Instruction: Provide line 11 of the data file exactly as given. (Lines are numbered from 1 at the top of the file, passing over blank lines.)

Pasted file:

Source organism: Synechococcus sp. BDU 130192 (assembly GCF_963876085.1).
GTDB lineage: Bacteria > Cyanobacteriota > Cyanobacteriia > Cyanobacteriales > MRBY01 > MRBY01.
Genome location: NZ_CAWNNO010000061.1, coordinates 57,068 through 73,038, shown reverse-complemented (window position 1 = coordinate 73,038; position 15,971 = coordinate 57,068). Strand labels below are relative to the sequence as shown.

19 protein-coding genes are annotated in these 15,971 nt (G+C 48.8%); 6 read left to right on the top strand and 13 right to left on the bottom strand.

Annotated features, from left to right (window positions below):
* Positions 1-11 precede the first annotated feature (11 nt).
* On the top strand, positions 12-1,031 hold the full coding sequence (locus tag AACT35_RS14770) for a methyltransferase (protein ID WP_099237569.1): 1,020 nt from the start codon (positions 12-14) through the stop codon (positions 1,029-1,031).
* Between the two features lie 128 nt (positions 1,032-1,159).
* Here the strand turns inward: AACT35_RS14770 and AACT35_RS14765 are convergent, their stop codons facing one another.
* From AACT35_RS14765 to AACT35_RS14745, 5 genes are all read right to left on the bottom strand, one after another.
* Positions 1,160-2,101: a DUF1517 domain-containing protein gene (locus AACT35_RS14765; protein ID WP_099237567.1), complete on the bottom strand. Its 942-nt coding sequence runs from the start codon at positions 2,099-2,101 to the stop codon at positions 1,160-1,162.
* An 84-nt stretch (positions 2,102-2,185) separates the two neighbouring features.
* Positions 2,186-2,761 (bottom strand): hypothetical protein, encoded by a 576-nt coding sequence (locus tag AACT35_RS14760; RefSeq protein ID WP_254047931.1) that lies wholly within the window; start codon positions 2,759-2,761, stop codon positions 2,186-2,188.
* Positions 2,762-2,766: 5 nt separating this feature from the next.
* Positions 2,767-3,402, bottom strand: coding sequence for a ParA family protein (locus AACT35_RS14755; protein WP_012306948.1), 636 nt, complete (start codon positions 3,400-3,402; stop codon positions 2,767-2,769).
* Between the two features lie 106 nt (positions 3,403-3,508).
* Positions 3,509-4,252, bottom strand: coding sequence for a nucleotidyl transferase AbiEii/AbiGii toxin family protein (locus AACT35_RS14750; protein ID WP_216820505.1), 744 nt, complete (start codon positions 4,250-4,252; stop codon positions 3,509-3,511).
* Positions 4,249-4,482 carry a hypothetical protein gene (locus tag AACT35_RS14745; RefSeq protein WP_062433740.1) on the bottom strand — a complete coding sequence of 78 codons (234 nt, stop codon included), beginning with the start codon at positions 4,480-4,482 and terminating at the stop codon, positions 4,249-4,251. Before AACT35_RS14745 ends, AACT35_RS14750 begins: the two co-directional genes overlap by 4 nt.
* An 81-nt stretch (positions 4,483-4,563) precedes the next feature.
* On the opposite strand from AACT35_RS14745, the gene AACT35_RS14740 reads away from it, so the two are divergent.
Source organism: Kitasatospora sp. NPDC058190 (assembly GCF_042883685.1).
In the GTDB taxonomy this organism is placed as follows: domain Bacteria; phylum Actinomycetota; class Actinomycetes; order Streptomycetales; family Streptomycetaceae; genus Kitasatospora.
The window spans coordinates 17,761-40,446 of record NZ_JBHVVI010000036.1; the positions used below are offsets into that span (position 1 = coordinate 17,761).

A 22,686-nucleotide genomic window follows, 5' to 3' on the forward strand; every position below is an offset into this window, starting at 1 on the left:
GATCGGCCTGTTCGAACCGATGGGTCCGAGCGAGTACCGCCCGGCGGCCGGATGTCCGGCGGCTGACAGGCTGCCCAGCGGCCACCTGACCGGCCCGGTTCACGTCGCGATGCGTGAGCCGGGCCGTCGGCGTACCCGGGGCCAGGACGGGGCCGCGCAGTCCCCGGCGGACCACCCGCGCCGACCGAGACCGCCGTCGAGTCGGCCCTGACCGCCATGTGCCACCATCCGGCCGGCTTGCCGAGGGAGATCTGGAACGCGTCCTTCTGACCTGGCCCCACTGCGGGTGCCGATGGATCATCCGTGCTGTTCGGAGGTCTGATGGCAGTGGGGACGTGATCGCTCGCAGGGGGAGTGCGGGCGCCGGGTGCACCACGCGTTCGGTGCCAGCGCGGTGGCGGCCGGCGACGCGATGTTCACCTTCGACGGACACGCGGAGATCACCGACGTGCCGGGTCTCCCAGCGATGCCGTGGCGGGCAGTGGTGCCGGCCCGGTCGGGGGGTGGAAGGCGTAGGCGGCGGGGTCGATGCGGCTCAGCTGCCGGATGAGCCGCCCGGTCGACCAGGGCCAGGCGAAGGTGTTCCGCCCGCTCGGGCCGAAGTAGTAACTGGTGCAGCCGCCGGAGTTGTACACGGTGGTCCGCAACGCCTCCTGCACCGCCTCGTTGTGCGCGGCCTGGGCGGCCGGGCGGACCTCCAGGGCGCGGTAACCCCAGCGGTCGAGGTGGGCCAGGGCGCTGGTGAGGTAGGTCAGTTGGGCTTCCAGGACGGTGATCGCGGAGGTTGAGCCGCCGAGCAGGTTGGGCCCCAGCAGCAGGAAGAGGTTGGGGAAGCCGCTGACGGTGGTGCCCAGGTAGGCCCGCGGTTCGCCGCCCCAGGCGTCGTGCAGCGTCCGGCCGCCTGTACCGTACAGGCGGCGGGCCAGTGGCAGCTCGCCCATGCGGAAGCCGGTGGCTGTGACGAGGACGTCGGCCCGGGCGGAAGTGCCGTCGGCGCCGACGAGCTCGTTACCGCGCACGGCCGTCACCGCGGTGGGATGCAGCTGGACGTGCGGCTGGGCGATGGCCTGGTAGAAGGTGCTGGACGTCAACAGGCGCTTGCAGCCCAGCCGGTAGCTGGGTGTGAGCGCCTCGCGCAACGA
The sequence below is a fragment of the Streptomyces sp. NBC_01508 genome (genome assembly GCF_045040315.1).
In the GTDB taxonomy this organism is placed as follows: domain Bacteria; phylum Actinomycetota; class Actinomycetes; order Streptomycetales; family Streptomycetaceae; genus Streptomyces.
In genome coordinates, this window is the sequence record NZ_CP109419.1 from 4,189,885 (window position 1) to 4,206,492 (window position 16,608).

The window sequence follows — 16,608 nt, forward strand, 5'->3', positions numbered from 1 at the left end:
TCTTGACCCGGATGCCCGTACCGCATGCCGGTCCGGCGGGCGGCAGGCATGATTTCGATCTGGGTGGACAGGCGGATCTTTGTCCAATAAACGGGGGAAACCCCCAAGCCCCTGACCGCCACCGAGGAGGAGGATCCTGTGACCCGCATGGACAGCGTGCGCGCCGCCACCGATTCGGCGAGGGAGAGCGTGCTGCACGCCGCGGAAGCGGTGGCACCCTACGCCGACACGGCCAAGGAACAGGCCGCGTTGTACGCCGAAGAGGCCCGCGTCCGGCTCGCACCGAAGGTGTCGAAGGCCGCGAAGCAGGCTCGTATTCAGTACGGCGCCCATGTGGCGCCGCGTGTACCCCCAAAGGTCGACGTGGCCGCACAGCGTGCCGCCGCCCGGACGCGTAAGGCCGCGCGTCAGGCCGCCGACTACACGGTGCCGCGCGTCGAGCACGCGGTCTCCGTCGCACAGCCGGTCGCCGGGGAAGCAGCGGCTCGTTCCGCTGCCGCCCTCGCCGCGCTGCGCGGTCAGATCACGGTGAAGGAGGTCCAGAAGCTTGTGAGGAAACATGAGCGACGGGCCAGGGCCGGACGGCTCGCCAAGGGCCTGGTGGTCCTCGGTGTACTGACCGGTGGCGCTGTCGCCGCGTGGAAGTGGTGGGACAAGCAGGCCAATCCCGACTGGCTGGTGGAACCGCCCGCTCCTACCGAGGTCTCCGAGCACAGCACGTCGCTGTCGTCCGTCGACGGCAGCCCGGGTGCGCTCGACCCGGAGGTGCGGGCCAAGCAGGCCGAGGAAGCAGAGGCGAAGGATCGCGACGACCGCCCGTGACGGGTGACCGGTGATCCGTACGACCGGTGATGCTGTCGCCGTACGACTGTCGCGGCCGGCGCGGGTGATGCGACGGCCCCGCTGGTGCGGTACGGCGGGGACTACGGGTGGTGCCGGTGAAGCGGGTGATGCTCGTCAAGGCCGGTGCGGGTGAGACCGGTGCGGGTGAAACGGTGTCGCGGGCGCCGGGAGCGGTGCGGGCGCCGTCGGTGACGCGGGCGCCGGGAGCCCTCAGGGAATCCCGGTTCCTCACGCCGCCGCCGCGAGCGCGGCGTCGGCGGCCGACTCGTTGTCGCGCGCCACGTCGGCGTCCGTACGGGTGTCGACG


* Positions 1,160-2,101: a DUF1517 domain-containing protein gene (locus AACT35_RS14765; protein ID WP_099237567.1), complete on the bottom strand. Its 942-nt coding sequence runs from the start codon at positions 2,099-2,101 to the stop codon at positions 1,160-1,162.